A little bit of septoria is showing on the bottom leaves of the canopy, and there’s a little bit of sunburn on the top leaves as well as some bacterial blight. Sunburn is only appearing in the row crops. Yesterday it rained 33.5 mm in portage so it will take a bit for everything to dry up again. The row crops in general have a lot thicker of a stem. The plants are all around the V-7 – V-8 stage and pod growth has started.
The USC soybeans are growing rapidly, with most plants being at the V-6 stage. Flowering has begun, and a lot have already progressed into the R-2 stage. The site has received 152 mm of rain to date, with 996 CHU. The 2nd application of glyphosate was made on Kristen and Dennis’ strips, and Curtis has applied some inter row tillage. Kristen and Dennis’ plots look very clean, but Curtis does have some grassy weeds growing in between the twin rows. Assessment of nodulation within plots revealed greater number of nodules in Curtis’ un-inoculated strips, while Dennis and Kristen’s inoculated strip had fewer nodules. However, it was interesting that the nodules present on Curtis’ soybeans were less pink when split open as compared to the nodules on Kristen and Dennis’ soybeans, indicating potentially lower biological N fixation. The next crop visit will include an assessment of chlorophyll content (leaf “greenness”) using a SPAD meter, which will give us an indication of crop N nutrient sufficiency. We will keep you all updated!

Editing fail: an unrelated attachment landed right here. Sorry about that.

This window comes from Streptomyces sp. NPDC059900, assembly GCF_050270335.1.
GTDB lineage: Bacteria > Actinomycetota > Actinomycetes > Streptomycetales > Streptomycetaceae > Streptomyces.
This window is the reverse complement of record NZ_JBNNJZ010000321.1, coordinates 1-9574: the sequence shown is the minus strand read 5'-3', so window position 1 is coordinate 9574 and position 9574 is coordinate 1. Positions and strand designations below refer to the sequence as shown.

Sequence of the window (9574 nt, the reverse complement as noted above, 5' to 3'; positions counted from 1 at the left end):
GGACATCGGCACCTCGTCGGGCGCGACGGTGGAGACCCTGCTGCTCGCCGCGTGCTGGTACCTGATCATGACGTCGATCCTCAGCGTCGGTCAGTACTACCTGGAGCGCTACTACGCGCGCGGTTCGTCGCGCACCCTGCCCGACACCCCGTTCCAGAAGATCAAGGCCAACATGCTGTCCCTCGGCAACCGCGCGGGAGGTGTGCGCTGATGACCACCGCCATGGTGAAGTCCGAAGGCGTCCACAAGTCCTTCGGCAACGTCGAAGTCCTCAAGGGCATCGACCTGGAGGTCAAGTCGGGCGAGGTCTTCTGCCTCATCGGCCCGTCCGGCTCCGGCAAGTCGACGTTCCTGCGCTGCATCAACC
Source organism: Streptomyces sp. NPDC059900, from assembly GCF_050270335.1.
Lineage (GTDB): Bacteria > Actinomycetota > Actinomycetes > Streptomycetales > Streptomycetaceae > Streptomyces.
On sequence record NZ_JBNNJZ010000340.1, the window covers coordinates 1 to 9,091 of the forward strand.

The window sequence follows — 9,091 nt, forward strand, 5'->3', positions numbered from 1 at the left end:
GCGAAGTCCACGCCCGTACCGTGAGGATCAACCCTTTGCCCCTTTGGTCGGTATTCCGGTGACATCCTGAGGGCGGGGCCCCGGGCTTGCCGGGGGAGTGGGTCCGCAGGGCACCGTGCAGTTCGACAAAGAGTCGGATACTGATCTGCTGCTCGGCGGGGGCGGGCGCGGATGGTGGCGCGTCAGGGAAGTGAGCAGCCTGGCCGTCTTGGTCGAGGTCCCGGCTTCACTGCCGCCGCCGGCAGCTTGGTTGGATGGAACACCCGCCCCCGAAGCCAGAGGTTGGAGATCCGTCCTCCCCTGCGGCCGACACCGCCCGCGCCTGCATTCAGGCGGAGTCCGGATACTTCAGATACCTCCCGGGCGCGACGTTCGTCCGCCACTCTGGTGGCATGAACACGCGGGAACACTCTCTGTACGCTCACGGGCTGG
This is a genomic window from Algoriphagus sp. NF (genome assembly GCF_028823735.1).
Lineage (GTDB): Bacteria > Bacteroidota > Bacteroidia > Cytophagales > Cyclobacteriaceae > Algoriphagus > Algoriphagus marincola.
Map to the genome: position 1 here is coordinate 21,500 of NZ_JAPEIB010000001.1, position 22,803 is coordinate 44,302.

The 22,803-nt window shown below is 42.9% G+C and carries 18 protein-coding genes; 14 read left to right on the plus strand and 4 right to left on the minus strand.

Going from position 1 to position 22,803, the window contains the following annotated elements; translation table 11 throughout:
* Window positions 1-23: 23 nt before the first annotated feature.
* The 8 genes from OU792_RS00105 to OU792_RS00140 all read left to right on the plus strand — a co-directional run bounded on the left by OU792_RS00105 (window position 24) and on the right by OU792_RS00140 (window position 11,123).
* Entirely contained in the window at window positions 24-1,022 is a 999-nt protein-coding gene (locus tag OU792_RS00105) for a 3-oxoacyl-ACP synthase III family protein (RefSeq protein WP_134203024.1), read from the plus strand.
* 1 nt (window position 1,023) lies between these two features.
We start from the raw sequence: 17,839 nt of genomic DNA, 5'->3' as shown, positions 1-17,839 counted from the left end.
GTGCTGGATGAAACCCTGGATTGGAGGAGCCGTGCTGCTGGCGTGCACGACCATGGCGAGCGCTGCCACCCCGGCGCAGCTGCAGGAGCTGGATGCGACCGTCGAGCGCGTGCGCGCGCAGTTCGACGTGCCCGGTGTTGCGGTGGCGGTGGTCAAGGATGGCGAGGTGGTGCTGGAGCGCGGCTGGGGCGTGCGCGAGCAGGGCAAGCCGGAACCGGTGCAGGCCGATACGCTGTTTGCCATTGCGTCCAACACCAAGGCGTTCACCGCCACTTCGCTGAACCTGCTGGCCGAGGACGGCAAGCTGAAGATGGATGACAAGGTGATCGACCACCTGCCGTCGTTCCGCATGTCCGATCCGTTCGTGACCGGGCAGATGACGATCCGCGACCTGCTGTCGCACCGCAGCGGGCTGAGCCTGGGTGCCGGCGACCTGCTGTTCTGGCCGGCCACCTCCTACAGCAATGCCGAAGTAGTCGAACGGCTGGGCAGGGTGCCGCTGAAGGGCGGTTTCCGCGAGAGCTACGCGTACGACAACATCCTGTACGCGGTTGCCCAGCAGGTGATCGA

June 27, 2016
Total rainfall to date is 146 mm, with 824 CHU. Most soybeans are at the V-3 stage, with little difference in stages between treatments.
June 21, 2016
Plant stands look good, all plants are up and even though Portage has had a lot of rain (34mm 2 days ago), the USC was fairly dry. The first spray pass was done and there is minimal weed pressure. All the millet has died off. The plants are at second trifoliate and starting to green up.
June 9, 2016
All 3 teams decided to spray their first pass of glyphosate. Weed density was moderate-high, with millet, dandelion, and volunteer canola (non-RR) being the main issues. All soybeans were at the unifoliate stage. Total rainfall to date is 69 mm with 376 CHU. Plant counts were done for the second time on June 9 and increased from the first counts done on June 2. It looks like Team A is off to an early start with a higher plant stand and a 97% survival rate.
June 1, 2016
May 30, 2016
Surface dried up but very good soil moisture. All treatments are emerging with no clear differences. It was expected that the shallower seeding depth would emerge sooner but soil depth appears deeper than anticipated in all treatments (see picture). Emergence is estimated at 50% and counts will begin in early June. Main weeds are millet and dandelion.
May 27, 2016
May 20, 2016
The USC was seeded (soil temperature >15ºC). No rain was in the forecast so seeding depth was an important decision although there was soil moisture at about 1.5 inches. Team B and C used the same planter and decided to seed at 2 inches. Team A used an air seeder and went for about 1.25 inches. The field was rolled immediately after seeding. The air seeder was used on the farm for the first time so some kinks were worked through.